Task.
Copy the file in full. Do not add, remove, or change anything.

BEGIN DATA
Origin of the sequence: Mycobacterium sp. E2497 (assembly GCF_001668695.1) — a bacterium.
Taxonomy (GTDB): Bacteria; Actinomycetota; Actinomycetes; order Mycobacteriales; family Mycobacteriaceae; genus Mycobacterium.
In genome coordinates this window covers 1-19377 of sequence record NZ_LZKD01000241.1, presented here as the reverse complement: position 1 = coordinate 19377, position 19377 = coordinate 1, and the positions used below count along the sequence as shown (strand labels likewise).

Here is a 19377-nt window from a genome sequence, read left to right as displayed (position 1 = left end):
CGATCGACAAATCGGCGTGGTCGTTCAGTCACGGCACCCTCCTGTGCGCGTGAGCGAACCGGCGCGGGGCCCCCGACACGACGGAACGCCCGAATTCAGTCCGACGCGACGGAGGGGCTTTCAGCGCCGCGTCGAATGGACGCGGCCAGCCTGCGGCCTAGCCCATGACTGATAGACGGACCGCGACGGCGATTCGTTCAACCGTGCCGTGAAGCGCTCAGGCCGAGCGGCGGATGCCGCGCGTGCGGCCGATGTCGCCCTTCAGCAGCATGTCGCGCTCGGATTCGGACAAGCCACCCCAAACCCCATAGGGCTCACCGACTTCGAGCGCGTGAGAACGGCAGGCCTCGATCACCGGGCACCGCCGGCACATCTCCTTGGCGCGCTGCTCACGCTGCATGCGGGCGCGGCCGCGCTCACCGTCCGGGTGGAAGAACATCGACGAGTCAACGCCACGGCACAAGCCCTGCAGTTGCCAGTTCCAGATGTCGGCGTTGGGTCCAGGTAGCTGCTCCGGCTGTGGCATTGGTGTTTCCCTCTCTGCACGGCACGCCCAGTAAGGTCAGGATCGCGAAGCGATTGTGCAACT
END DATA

Origin of the sequence: Mycobacterium sp. E2497 (assembly GCF_001668695.1) — a bacterium.
Taxonomy (GTDB): Bacteria; Actinomycetota; Actinomycetes; order Mycobacteriales; family Mycobacteriaceae; genus Mycobacterium.
In genome coordinates this window covers 1-19377 of sequence record NZ_LZKD01000241.1, presented here as the reverse complement: position 1 = coordinate 19377, position 19377 = coordinate 1, and the positions used below count along the sequence as shown (strand labels likewise).

Here is a 19377-nt window from a genome sequence, read left to right as displayed (position 1 = left end):
CGATCGACAAATCGGCGTGGTCGTTCAGTCACGGCACCCTCCTGTGCGCGTGAGCGAACCGGCGCGGGGCCCCCGACACGACGGAACGCCCGAATTCAGTCCGACGCGACGGAGGGGCTTTCAGCGCCGCGTCGAATGGACGCGGCCAGCCTGCGGCCTAGCCCATGACTGATAGACGGACCGCGACGGCGATTCGTTCAACCGTGCCGTGAAGCGCTCAGGCCGAGCGGCGGATGCCGCGCGTGCGGCCGATGTCGCCCTTCAGCAGCATGTCGCGCTCGGATTCGGACAAGCCACCCCAAACCCCATAGGGCTCACCGACTTCGAGCGCGTGAGAACGGCAGGCCTCGATCACCGGGCACCGCCGGCACATCTCCTTGGCGCGCTGCTCACGCTGCATGCGGGCGCGGCCGCGCTCACCGTCCGGGTGGAAGAACATCGACGAGTCAACGCCACGGCACAAGCCCTGCAGTTGCCAGTTCCAGATGTCGGCGTTGGGTCCAGGTAGCTGCTCCGGCTGTGGCATTGGTGTTTCCCTCTCTGCACGGCACGCCCAGTAAGGTCAGGATCGCGAAGCGATTGTGCAACT